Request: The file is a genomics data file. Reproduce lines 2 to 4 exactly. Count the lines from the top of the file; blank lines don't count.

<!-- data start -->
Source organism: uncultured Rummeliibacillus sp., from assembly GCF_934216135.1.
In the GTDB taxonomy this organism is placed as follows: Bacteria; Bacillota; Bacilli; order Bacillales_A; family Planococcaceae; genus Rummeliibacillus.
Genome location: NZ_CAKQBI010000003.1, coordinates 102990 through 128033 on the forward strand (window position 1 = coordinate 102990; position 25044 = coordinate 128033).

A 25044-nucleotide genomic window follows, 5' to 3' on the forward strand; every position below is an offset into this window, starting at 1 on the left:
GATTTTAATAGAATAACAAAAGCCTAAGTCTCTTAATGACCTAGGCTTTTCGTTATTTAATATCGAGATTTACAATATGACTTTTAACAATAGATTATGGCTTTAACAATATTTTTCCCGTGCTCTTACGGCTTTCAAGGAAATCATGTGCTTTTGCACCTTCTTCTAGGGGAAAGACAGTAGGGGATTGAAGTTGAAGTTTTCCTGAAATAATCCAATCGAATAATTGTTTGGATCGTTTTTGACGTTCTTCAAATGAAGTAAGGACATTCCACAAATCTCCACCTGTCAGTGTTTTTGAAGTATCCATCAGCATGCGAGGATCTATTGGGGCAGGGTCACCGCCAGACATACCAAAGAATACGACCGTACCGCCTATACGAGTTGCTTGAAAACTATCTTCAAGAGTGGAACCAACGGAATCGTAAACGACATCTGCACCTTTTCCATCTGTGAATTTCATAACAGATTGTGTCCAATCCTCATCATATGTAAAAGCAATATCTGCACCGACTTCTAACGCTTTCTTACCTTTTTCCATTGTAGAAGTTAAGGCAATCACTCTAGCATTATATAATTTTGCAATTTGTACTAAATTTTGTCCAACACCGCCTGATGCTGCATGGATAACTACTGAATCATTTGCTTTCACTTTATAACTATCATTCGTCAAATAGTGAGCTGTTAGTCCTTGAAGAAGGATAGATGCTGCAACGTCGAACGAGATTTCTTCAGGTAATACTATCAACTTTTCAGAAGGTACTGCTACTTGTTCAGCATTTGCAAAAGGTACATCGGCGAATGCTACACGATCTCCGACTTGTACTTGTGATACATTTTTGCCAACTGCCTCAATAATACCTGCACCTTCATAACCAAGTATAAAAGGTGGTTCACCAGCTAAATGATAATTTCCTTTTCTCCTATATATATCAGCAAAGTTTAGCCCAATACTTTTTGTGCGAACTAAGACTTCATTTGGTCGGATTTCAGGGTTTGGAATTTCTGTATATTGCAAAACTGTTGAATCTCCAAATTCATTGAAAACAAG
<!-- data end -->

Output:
In the GTDB taxonomy this organism is placed as follows: Bacteria; Bacillota; Bacilli; order Bacillales_A; family Planococcaceae; genus Rummeliibacillus.
Genome location: NZ_CAKQBI010000003.1, coordinates 102990 through 128033 on the forward strand (window position 1 = coordinate 102990; position 25044 = coordinate 128033).

A 25044-nucleotide genomic window follows, 5' to 3' on the forward strand; every position below is an offset into this window, starting at 1 on the left: